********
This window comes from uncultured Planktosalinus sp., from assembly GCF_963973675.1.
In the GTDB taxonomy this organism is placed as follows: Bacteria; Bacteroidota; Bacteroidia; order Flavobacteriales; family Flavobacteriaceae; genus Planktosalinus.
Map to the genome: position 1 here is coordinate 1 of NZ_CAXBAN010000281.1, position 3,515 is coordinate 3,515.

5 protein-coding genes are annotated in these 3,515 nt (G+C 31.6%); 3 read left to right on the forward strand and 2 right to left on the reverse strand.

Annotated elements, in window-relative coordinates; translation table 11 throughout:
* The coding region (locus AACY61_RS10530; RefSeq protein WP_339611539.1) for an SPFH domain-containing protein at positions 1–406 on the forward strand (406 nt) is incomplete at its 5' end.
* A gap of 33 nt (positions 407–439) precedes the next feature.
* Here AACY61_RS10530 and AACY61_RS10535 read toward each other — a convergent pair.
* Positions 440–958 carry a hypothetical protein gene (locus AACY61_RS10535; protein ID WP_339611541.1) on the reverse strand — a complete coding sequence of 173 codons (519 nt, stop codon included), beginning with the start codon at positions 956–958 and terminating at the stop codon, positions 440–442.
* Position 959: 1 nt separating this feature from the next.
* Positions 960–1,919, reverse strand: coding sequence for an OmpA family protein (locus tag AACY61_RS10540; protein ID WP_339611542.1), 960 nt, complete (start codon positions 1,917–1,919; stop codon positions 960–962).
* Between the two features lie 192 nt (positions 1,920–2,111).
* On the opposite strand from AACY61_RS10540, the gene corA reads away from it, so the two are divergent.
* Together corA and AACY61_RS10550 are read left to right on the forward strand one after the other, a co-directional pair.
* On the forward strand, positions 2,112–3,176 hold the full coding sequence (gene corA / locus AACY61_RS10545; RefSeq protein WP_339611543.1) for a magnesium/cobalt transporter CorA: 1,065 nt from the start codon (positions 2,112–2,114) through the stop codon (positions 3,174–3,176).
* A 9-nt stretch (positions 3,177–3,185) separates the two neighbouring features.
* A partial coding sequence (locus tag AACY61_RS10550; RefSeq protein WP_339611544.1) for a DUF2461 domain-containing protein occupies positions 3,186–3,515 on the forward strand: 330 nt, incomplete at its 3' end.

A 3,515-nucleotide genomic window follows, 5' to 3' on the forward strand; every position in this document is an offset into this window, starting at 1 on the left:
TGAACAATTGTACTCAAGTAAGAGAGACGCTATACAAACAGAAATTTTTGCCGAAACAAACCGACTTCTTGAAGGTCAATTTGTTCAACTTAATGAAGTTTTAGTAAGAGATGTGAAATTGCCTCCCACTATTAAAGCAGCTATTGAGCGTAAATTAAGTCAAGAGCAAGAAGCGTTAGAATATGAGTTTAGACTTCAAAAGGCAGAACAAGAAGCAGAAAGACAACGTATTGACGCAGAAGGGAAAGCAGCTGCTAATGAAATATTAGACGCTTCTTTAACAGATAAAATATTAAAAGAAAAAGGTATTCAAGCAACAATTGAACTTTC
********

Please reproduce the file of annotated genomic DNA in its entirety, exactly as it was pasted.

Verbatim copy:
This window comes from uncultured Planktosalinus sp., from assembly GCF_963973675.1.
In the GTDB taxonomy this organism is placed as follows: Bacteria; Bacteroidota; Bacteroidia; order Flavobacteriales; family Flavobacteriaceae; genus Planktosalinus.
Map to the genome: position 1 here is coordinate 1 of NZ_CAXBAN010000281.1, position 3,515 is coordinate 3,515.

5 protein-coding genes are annotated in these 3,515 nt (G+C 31.6%); 3 read left to right on the forward strand and 2 right to left on the reverse strand.

Annotated elements, in window-relative coordinates; translation table 11 throughout:
* The coding region (locus AACY61_RS10530; RefSeq protein WP_339611539.1) for an SPFH domain-containing protein at positions 1–406 on the forward strand (406 nt) is incomplete at its 5' end.
* A gap of 33 nt (positions 407–439) precedes the next feature.
* Here AACY61_RS10530 and AACY61_RS10535 read toward each other — a convergent pair.
* Positions 440–958 carry a hypothetical protein gene (locus AACY61_RS10535; protein ID WP_339611541.1) on the reverse strand — a complete coding sequence of 173 codons (519 nt, stop codon included), beginning with the start codon at positions 956–958 and terminating at the stop codon, positions 440–442.
* Position 959: 1 nt separating this feature from the next.
* Positions 960–1,919, reverse strand: coding sequence for an OmpA family protein (locus tag AACY61_RS10540; protein ID WP_339611542.1), 960 nt, complete (start codon positions 1,917–1,919; stop codon positions 960–962).
* Between the two features lie 192 nt (positions 1,920–2,111).
* On the opposite strand from AACY61_RS10540, the gene corA reads away from it, so the two are divergent.
* Together corA and AACY61_RS10550 are read left to right on the forward strand one after the other, a co-directional pair.
* On the forward strand, positions 2,112–3,176 hold the full coding sequence (gene corA / locus AACY61_RS10545; RefSeq protein WP_339611543.1) for a magnesium/cobalt transporter CorA: 1,065 nt from the start codon (positions 2,112–2,114) through the stop codon (positions 3,174–3,176).
* A 9-nt stretch (positions 3,177–3,185) separates the two neighbouring features.
* A partial coding sequence (locus tag AACY61_RS10550; RefSeq protein WP_339611544.1) for a DUF2461 domain-containing protein occupies positions 3,186–3,515 on the forward strand: 330 nt, incomplete at its 3' end.

A 3,515-nucleotide genomic window follows, 5' to 3' on the forward strand; every position in this document is an offset into this window, starting at 1 on the left:
TGAACAATTGTACTCAAGTAAGAGAGACGCTATACAAACAGAAATTTTTGCCGAAACAAACCGACTTCTTGAAGGTCAATTTGTTCAACTTAATGAAGTTTTAGTAAGAGATGTGAAATTGCCTCCCACTATTAAAGCAGCTATTGAGCGTAAATTAAGTCAAGAGCAAGAAGCGTTAGAATATGAGTTTAGACTTCAAAAGGCAGAACAAGAAGCAGAAAGACAACGTATTGACGCAGAAGGGAAAGCAGCTGCTAATGAAATATTAGACGCTTCTTTAACAGATAAAATATTAAAAGAAAAAGGTATTCAAGCAACAATTGAACTTTC